Harmonic Working Men's Club

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Former Club building in May 2001
Former Club building in May 2001.
Embedded in the wall is the Harmonic Clubs Emblem. (Photo used courtesy of Derek Barden)

Or to give it its full title “Rishton Harmonic Institute and Working Men's Club” was opened in 1905.

The Rishton Harmonic Club only became the Harmonic in 1905 when it join the C.I.U., before this it was named the Rishton Philharmonic which was opened in 1876 at 1 George street.

In 1905 the club then purchased 23 Hicks Terrace becoming the Rishton Harmonic C.I.U. and Working Men's Club, then in 1946 they purchased 21 Hicks Terrace.

The 1960's the club went further, purchasing firstly number 19, then 17 Hicks Terrace.

The objects of the society were to afford to its members ‘social intercourse, mutual helpfulness, mental and moral improvement and rational recreation’. Something that the club managed to maintain up to its closure in the 1980’s.

A regular night in the Harmonic

The club gave liberally to many charities over its 80-year life, as well as being members of the Club Union Convalescent Homes, which was usually at Grange Over Sands, were many members were restored to health.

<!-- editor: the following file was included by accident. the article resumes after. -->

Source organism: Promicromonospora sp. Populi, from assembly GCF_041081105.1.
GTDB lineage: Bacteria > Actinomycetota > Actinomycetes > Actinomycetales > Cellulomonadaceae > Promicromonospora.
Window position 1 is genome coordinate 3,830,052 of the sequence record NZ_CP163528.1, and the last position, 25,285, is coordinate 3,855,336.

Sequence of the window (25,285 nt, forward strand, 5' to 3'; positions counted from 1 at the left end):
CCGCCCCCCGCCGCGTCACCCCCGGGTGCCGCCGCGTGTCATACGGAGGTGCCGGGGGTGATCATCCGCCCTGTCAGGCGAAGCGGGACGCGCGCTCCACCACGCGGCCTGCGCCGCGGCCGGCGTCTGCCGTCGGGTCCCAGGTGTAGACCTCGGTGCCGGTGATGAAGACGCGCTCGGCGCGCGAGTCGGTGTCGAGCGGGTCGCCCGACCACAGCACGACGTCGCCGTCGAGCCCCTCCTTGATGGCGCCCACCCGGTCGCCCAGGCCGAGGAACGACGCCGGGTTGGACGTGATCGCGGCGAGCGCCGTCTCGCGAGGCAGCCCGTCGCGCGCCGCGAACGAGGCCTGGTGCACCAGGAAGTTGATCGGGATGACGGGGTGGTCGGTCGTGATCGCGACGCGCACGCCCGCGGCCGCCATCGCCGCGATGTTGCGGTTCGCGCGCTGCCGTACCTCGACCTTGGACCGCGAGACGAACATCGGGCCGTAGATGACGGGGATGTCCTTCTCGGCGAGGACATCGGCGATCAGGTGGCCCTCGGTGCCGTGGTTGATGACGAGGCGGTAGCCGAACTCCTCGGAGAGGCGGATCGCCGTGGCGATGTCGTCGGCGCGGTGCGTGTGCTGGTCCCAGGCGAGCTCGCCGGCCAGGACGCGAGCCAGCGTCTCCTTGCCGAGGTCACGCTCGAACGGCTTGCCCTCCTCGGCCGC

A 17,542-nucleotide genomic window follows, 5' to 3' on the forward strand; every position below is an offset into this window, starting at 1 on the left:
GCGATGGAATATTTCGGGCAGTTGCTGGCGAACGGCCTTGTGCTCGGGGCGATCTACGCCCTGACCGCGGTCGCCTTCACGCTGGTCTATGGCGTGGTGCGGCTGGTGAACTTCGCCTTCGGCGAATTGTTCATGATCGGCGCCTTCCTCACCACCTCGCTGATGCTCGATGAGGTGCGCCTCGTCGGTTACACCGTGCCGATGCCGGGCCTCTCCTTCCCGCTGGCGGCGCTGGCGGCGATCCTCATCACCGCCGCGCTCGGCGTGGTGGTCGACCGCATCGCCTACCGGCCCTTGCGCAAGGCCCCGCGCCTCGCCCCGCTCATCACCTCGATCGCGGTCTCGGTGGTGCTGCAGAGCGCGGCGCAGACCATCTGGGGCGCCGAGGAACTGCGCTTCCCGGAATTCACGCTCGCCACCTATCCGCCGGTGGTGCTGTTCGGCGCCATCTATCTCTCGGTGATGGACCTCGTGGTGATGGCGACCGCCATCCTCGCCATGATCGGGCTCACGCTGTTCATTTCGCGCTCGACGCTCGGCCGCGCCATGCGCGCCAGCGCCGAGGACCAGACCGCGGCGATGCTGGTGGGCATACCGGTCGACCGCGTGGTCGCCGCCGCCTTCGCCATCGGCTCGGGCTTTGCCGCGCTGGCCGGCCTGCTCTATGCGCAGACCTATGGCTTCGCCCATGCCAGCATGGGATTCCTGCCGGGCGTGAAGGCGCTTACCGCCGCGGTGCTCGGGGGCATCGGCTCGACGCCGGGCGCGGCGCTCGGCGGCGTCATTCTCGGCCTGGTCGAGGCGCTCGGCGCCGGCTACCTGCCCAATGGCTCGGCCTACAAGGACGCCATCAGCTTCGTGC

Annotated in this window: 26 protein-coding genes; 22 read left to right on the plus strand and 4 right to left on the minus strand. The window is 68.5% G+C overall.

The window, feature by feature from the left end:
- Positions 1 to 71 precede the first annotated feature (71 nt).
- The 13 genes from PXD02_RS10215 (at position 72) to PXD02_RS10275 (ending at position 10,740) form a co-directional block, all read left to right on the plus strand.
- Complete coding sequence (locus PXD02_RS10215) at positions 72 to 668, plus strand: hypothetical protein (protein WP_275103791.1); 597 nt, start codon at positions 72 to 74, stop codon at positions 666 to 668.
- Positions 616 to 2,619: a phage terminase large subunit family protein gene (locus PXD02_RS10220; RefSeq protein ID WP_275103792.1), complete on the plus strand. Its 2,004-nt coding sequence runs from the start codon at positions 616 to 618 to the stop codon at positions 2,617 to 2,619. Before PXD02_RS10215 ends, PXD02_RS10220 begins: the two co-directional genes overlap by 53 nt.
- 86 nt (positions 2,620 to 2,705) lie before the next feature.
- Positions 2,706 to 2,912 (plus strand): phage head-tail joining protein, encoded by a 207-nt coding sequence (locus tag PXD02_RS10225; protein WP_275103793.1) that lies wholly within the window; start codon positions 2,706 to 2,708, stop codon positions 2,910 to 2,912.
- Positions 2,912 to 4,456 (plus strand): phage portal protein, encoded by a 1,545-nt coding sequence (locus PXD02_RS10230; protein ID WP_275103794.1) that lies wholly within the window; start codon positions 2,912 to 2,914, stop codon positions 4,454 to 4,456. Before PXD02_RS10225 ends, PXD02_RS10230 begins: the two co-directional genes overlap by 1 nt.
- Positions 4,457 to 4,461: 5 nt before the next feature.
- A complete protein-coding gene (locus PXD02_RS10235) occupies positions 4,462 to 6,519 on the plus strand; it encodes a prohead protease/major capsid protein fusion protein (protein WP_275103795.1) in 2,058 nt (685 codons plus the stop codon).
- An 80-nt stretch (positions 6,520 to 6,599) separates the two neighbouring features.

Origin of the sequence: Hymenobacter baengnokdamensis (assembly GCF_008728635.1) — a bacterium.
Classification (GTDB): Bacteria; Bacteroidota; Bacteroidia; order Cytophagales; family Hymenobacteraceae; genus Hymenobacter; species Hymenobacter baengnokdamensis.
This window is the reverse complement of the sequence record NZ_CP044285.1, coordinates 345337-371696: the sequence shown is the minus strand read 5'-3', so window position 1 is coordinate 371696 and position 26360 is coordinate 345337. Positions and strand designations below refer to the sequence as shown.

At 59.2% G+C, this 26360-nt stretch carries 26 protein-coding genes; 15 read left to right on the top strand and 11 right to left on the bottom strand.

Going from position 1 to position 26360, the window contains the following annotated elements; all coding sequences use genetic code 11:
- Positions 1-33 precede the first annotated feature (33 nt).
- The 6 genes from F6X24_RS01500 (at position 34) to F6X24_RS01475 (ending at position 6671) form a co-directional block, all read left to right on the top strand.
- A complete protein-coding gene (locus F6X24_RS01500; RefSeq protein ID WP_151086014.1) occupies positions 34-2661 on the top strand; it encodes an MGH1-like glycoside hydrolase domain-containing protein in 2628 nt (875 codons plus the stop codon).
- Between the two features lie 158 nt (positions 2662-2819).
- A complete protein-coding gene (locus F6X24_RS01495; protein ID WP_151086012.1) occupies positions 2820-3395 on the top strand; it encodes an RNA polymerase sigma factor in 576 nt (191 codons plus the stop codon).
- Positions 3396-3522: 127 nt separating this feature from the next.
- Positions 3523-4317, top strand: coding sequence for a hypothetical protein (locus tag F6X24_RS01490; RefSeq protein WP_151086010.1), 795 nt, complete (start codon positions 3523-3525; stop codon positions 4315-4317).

The first Secretary was Mr. Walter Duckworth who was later appointed to a similar position for the Weavers Amalgamation.

Another busy night for the club

The club was the first to give its members children a coffee, bun and field day, which was accompanied by a band to a field in Tottleworth. There was once a race were a lady member lost her shoe, and had to abandon her attempts to win the race!

It was March 1936 when the Harmonic was granted permission by the Local District Council to erect an illuminated sign on the building.

Beer Token
The front of the token issued by the club.
The back of the token.
(Photos and coin used courtesy of Derek Barden)

Like most of the clubs and pubs in Rishton, the Harmonic used tokens which could be exchanged for a pint of beer. These tokens were given to members, usually at Annual General Meetings, for the members to use. They were issued as "teasers" to keep the members in the club, and also to show appreciation of the clubs members. These tokens have been replaced by plastic in the pubs and clubs that still exist in the town.

During the mid 1970’s my Grandfather, Frank Belch, was dominoes champion at the club, not an easy feat when the club sustained an healthy membership.

The club was based on George Street, on the corner to Hicks Terrace

Although the club has now shut down the stone carving can still be found on the wall next to the former entrance (see picture on this page).

CIU certificate issued in 1918
CIU certificate issued in 1918.
(Supplied by Derek Barden)

The club finally closed its doors on the 5th August 1985


Rishton on Record 1951

Derek Barden

Council Minutes 1935 - 1936.